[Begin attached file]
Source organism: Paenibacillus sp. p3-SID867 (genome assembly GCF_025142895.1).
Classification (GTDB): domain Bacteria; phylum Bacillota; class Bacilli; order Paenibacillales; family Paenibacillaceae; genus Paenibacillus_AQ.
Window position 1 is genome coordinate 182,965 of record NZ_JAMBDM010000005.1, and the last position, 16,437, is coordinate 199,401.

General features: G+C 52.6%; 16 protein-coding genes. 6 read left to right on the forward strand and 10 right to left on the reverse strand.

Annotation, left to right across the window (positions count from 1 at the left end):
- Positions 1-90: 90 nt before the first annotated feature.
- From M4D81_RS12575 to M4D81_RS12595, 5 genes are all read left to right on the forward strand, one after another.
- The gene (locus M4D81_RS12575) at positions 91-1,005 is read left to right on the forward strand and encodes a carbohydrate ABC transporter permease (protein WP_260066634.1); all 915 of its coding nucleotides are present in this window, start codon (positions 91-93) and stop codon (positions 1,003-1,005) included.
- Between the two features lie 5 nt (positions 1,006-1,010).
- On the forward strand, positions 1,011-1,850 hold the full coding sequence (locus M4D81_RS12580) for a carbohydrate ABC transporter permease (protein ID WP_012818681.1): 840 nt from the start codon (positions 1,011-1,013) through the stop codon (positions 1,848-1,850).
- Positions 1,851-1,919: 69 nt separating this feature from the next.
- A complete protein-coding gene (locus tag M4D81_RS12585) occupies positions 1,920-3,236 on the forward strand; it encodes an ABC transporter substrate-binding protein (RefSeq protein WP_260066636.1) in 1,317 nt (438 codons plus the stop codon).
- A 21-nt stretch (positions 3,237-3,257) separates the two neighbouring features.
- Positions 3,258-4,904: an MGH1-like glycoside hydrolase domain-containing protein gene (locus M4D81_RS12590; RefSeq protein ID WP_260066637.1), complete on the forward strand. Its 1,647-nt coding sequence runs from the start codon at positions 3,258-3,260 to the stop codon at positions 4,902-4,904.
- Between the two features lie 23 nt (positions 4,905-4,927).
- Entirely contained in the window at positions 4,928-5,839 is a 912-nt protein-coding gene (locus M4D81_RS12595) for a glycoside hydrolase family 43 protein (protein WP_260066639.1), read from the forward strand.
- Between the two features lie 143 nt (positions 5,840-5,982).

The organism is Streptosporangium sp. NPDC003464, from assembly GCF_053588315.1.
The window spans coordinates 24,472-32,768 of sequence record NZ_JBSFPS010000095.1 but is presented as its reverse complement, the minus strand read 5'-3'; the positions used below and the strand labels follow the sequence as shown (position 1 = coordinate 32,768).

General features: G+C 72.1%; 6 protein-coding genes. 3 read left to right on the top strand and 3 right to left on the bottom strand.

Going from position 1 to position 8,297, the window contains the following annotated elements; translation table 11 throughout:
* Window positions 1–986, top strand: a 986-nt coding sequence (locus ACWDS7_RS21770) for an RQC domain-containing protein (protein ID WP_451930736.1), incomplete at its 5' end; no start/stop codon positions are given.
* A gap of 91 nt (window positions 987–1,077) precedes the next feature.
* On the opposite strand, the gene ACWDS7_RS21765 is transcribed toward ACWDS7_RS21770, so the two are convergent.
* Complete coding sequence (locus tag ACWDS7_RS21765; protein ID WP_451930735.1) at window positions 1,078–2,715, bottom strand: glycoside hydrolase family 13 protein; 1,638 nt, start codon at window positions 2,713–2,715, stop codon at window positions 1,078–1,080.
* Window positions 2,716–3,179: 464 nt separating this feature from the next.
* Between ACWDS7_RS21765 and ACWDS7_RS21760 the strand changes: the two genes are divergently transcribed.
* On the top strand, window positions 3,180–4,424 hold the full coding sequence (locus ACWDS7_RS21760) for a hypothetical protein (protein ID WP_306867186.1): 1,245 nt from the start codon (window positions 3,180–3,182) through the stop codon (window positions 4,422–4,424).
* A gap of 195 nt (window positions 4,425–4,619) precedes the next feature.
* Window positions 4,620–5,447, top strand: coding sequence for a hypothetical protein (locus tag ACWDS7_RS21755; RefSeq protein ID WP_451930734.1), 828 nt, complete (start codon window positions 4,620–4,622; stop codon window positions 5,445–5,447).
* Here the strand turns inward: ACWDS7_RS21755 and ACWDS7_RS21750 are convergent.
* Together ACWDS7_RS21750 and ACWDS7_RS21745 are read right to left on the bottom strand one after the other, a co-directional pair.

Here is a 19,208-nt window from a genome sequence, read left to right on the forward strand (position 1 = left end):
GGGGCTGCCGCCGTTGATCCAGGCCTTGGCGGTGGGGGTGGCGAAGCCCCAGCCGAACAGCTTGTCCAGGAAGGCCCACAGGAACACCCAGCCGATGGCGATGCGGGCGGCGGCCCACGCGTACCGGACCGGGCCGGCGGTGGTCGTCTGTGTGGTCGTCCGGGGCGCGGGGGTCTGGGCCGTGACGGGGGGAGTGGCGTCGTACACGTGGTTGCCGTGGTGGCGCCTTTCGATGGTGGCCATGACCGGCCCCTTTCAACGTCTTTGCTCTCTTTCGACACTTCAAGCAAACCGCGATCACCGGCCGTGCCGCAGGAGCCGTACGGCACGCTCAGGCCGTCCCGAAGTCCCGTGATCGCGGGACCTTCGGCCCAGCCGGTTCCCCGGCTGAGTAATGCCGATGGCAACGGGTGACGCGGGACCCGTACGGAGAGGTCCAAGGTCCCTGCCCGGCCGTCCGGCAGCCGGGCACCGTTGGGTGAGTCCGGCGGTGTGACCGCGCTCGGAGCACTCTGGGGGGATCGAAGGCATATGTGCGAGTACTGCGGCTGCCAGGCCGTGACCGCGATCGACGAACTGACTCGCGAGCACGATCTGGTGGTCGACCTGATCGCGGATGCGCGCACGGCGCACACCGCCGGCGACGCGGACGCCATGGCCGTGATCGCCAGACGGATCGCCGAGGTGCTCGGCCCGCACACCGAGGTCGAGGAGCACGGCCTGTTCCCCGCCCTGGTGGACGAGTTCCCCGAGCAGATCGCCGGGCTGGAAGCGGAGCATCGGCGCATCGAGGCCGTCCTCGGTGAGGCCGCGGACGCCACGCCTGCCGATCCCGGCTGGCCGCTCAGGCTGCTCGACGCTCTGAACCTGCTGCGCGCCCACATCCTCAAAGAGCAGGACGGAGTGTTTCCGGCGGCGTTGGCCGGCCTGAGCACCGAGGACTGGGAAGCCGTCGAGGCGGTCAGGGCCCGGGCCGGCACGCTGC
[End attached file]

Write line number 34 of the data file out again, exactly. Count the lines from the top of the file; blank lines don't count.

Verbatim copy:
GGGGCTGCCGCCGTTGATCCAGGCCTTGGCGGTGGGGGTGGCGAAGCCCCAGCCGAACAGCTTGTCCAGGAAGGCCCACAGGAACACCCAGCCGATGGCGATGCGGGCGGCGGCCCACGCGTACCGGACCGGGCCGGCGGTGGTCGTCTGTGTGGTCGTCCGGGGCGCGGGGGTCTGGGCCGTGACGGGGGGAGTGGCGTCGTACACGTGGTTGCCGTGGTGGCGCCTTTCGATGGTGGCCATGACCGGCCCCTTTCAACGTCTTTGCTCTCTTTCGACACTTCAAGCAAACCGCGATCACCGGCCGTGCCGCAGGAGCCGTACGGCACGCTCAGGCCGTCCCGAAGTCCCGTGATCGCGGGACCTTCGGCCCAGCCGGTTCCCCGGCTGAGTAATGCCGATGGCAACGGGTGACGCGGGACCCGTACGGAGAGGTCCAAGGTCCCTGCCCGGCCGTCCGGCAGCCGGGCACCGTTGGGTGAGTCCGGCGGTGTGACCGCGCTCGGAGCACTCTGGGGGGATCGAAGGCATATGTGCGAGTACTGCGGCTGCCAGGCCGTGACCGCGATCGACGAACTGACTCGCGAGCACGATCTGGTGGTCGACCTGATCGCGGATGCGCGCACGGCGCACACCGCCGGCGACGCGGACGCCATGGCCGTGATCGCCAGACGGATCGCCGAGGTGCTCGGCCCGCACACCGAGGTCGAGGAGCACGGCCTGTTCCCCGCCCTGGTGGACGAGTTCCCCGAGCAGATCGCCGGGCTGGAAGCGGAGCATCGGCGCATCGAGGCCGTCCTCGGTGAGGCCGCGGACGCCACGCCTGCCGATCCCGGCTGGCCGCTCAGGCTGCTCGACGCTCTGAACCTGCTGCGCGCCCACATCCTCAAAGAGCAGGACGGAGTGTTTCCGGCGGCGTTGGCCGGCCTGAGCACCGAGGACTGGGAAGCCGTCGAGGCGGTCAGGGCCCGGGCCGGCACGCTGC